By John H. Sailhamer
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Extra resources for A Grammar of Biblical (Tanak) Hebrew
Spirit): 0~1 • ~ iJ results in 0~1iJ ''the spirit" (Num 11: 17). 3. Implied doubling Two of the gutteralletters (T1 and i1) have an implied doubling in the drawn out way they are pronounced. There was no need for regressive doubling when the article was attached to words beginning with those letters. a. lJ ~ • ~ iJ. lJiJ ''the sword" (Gen 3:24). b. The article with sin-offering: nN~O ~ • ~ iJ results in nN~JJiJ ''the sin-offering" (Lev4:8). c. 4. Vowel dissimilation When two similar vowels come together in a word, Hebrew tends to "dissimilate" the first into its opposite.
The Noun as a Subject of a Verbal Predicate In a verbal clause, a noun as subject is usually definite and can precede or follow the predicate (verb or verb+object). It can also come between the verb and its object. 1) A subject noun can precede the predicate, as in: Oii~ i1:0 tV1J~iJ1 "and the serpent was crafty.... " (Gen 3:1) The subject noun tVlJ~iJ is definte (with the article). The subject noun preceding the predicate can be a proper name, for example, i1'f~T;J nj?? 1i1:T;JT "Jeremiah took a scroll" (Jer 36:32).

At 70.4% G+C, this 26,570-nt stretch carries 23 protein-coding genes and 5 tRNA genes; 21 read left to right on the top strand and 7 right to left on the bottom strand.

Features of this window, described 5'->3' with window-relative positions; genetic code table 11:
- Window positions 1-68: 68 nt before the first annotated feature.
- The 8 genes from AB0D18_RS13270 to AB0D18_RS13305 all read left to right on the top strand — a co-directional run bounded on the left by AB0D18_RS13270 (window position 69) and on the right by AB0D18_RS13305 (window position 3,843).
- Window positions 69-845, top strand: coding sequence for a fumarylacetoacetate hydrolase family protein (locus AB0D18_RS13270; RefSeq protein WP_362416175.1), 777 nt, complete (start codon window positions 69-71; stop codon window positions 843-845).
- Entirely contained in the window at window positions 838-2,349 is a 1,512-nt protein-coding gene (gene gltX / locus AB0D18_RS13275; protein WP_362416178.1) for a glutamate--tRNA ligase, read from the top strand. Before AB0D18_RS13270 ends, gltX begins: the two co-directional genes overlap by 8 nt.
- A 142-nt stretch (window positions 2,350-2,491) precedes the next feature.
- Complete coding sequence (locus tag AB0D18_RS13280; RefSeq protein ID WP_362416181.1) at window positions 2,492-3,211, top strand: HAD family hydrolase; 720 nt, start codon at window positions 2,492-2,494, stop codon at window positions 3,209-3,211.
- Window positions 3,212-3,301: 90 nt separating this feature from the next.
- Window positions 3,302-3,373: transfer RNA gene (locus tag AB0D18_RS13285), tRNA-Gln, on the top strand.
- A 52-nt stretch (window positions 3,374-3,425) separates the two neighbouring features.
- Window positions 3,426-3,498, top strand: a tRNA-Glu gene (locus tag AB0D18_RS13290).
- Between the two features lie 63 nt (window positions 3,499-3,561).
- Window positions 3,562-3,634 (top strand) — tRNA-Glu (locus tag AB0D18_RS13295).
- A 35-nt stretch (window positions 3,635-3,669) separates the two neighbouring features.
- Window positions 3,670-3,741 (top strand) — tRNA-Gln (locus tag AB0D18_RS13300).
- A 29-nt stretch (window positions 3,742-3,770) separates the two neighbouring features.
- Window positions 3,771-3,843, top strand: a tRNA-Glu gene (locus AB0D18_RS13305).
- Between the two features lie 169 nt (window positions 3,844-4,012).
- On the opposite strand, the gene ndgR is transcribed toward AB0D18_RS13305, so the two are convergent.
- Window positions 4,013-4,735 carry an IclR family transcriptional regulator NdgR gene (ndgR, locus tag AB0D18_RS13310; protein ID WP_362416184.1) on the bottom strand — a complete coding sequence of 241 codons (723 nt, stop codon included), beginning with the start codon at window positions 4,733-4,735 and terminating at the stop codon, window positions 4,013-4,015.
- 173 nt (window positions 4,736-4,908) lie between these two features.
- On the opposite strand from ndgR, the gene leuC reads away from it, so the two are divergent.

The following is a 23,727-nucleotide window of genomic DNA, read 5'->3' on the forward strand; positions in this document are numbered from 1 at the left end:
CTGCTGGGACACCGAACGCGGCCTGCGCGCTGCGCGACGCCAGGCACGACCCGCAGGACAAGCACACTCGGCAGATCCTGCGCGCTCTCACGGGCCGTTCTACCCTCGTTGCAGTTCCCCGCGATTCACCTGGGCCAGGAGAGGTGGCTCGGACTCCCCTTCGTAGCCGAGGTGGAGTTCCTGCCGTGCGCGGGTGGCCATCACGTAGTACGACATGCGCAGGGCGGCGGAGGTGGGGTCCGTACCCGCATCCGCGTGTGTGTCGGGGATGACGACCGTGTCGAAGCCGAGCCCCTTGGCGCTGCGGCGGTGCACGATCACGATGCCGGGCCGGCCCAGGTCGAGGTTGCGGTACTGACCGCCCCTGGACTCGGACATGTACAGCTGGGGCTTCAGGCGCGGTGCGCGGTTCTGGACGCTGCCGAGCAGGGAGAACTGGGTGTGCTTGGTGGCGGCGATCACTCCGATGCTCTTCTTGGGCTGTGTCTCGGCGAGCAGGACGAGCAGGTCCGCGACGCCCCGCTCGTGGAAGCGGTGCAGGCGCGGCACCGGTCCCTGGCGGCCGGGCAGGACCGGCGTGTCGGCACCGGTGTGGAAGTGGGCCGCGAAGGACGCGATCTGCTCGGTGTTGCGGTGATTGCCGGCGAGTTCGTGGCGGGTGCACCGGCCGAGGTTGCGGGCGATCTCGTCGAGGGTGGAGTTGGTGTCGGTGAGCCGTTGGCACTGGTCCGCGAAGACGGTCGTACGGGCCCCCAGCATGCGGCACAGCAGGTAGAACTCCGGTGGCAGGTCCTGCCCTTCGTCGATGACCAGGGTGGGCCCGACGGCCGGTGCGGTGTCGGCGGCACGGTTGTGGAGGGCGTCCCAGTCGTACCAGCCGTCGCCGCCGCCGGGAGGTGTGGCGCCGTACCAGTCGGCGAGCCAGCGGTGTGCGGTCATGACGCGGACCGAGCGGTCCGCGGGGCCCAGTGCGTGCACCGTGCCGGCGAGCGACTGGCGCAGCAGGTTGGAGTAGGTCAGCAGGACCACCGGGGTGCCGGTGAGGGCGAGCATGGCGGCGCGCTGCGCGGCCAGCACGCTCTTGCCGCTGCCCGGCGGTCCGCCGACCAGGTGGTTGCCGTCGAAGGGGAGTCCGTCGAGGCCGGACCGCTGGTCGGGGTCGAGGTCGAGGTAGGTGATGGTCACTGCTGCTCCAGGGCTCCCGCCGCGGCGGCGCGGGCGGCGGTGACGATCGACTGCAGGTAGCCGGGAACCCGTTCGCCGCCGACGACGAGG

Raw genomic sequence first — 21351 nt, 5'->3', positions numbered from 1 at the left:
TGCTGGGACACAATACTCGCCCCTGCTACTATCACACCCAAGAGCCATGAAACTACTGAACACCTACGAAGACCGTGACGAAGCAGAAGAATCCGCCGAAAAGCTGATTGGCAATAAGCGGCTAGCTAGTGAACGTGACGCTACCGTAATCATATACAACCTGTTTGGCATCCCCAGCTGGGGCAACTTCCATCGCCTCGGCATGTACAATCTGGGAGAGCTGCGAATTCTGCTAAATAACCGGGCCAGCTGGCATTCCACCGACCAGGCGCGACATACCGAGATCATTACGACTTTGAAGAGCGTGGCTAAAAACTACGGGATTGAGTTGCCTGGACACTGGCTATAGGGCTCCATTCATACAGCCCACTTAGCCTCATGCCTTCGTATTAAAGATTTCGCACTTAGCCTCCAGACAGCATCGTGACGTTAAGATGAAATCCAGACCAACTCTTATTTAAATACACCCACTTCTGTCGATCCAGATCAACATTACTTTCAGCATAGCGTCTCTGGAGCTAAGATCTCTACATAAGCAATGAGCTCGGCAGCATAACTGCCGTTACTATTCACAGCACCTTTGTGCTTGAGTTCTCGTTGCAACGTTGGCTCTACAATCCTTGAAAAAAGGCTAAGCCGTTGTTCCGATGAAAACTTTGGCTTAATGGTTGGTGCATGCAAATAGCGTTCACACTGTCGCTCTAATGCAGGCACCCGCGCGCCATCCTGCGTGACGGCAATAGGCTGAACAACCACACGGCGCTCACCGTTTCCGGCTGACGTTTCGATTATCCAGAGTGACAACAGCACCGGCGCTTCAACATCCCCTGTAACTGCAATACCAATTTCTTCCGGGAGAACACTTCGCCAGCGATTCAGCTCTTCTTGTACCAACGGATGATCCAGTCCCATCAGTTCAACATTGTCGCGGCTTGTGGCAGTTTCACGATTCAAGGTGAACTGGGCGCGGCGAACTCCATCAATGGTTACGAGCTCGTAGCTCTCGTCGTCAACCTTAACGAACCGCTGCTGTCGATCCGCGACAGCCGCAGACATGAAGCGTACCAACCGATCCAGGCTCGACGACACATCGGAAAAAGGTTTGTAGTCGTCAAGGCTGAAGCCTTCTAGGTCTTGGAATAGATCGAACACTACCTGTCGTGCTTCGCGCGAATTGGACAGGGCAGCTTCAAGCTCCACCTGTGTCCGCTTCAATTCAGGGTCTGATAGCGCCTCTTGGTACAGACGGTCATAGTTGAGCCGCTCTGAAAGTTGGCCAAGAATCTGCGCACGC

It can be viewed as a single word, as a part of a phrase, or as a part of a clause. " There are four kinds of noun phrases: ' 1: a. A Prtmositional Phrase: * lV"'~? ,'? ~~ . ~ lV"'~O i ~~J . I. " I >' yrtjl 1'6oil\ \J"~\t 4k ~ ,,;thlf· An Attributive Phrase: -. -/~ 7). 11\ ()-'" fl i L_-------- c. - . =V d. " ..... ~ ~ """- 3) As part of a clause: A noun can occur as the Subject or Predicate of a clause. ,, b. Verbal Clause (subj): l-. 4 Gi :JiO"lV"'~it ' lV"'~ . , .. 1. The Gender and Number of a Noun Hebrew nouns are either masculine or feminine, and either singular or plural.